And, how does salary cap affect a team’s ability to develop a style? Let’s think about Arsenal. If Marouane Chamakh can’t go, Nicklas Bendtner is available to replace him. And Carlos Vela. The list goes on. There are class strikers available even on the reserve squads. Manager Arsene Wenger can simply plug them into his lineup. But, in MLS, if a DP striker goes down to injury, the guy replacing him is likely making US$50K a season. And unless that person is Chris Wondolowski, option B is a Band-Aid solution. Once the first-team player goes down, the reserves are thin. So if a team has a game on Saturday, Wednesday, then Saturday again, it is challenged. It can’t play free-flowing football all the time.

Has there ever been a Major League Soccer club dedicated to a style of football? Maybe D.C. United in the early ’90s, with its dynasty. But that was more of a case of the club reaching out to smaller soccer nations to find talent, specificially, Bolivia. Jaime Moreno and Marco Etcheverry, whose passports did them no favours, found a place to shine in MLS. But it wasn’t as if DCU had a direct philosophy behind its football.

Maybe the best example of a modern MLS coach to impose a style on a franchise is, ahem, Preki. And look at the aftermath. Chivas USA hired former Bayern Munich Martin Vasquez to inject some flair into a team that was moderately successful under Preki’s defend-and-tackle-everything-that-moves style. Preki’s team was awful to watch, and Vasquez was charged to scorch the Earth. But Vasquez himself was canned at the end of a disappointing season.

And, you know what? Most European sides, even ones 100 years old, that have consistently played a similar style year after year after year are rare. Super rare. Heck, we all use Arsenal as the signpost for an English club that puts style to the forefront. Before 1996, the club was boring, boring Arsenal, known for killing off games rather than taking them by the throat.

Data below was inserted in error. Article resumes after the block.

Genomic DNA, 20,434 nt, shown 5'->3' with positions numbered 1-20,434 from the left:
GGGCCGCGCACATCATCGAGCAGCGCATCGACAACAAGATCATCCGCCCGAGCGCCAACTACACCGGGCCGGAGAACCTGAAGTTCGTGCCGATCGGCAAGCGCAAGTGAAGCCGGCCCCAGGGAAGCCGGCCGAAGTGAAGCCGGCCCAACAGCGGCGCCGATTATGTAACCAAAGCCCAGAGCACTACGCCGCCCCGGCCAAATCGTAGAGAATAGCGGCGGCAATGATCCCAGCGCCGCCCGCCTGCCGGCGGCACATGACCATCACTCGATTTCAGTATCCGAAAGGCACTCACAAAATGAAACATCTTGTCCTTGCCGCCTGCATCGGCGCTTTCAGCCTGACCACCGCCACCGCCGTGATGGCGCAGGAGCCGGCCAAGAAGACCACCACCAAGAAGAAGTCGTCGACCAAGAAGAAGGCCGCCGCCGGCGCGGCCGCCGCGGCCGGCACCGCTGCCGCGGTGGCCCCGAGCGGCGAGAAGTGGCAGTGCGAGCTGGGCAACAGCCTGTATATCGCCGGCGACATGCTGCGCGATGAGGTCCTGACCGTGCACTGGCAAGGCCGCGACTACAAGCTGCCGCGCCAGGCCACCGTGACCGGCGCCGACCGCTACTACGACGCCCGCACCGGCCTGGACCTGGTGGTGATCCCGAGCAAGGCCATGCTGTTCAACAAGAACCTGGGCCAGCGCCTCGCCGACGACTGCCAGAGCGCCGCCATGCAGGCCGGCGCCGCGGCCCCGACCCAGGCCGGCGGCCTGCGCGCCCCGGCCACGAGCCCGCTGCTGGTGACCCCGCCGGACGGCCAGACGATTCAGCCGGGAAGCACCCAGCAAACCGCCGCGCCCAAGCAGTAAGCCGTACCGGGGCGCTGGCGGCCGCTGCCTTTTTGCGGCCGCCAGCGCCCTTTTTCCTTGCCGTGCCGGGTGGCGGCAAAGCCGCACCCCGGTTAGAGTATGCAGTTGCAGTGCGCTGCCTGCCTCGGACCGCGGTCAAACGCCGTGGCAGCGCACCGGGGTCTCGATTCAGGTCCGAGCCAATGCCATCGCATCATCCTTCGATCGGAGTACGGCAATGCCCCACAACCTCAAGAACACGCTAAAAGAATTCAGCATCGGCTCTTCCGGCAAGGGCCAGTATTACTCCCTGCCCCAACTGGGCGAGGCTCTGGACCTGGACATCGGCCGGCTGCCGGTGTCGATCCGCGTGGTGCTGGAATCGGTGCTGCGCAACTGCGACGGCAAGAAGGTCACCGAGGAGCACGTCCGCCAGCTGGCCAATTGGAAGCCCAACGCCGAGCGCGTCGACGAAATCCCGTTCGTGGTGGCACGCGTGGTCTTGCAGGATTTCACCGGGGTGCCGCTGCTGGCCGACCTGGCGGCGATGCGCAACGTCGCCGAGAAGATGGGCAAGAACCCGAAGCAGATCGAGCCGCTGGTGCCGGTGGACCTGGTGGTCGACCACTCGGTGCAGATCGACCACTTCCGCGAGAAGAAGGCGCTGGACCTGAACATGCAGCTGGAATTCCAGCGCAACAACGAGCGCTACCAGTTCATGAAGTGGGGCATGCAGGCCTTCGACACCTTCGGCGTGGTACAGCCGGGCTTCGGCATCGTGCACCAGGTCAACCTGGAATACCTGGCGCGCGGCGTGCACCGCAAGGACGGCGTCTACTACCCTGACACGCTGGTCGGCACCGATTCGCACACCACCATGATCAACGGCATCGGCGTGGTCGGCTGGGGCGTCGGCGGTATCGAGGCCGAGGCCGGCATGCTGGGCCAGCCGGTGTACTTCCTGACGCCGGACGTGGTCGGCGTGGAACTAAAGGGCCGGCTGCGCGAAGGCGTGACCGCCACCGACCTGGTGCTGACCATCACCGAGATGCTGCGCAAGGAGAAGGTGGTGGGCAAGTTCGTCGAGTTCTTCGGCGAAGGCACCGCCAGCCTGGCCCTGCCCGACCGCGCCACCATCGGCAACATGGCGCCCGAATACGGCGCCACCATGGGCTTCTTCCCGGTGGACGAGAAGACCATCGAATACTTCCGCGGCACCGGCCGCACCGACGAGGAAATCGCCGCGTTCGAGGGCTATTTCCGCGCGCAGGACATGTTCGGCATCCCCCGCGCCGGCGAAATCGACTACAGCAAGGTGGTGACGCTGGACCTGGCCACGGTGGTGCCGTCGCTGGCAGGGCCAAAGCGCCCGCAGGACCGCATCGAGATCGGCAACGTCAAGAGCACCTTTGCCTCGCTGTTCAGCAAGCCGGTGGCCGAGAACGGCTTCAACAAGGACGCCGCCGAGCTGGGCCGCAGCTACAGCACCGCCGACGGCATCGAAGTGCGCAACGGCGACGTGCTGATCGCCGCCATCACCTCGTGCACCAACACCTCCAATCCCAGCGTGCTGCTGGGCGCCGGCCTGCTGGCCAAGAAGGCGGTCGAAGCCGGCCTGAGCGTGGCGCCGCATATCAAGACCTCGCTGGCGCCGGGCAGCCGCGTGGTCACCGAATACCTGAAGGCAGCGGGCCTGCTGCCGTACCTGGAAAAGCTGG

Klinsmann is in a weird spot; the likes life in the United States. He came in as a consultant only. But TFC, in need of some positive press, have put what should be a behind-the-scenes consultant into the limelight. The club needs some kind of star power to erase four years of disappointment. Klinsmann should never have been in front of the cameras. He’s going to give Toronto some advice, that’s it.

In the meantime, a club — and, if Klinsmann’s grand statements are to be taken at face value — an entire city need to take stock and decide what kind of footballing product they’d like to see. But, in MLS, things don’t work that way. With a salary cap and so many variables at play, from playing games in extreme temperatures to long road trips, the successful MLS coach is the one who can react and adapt on a week-to-week basis. What Toronto FC needs is a master chameleon, someone like a Bruce Arena who can come up with game plans based on opponents and conditions.

Klinsmann has what looks to be a very black-and-white view of what is a very complex and colourful MLS world.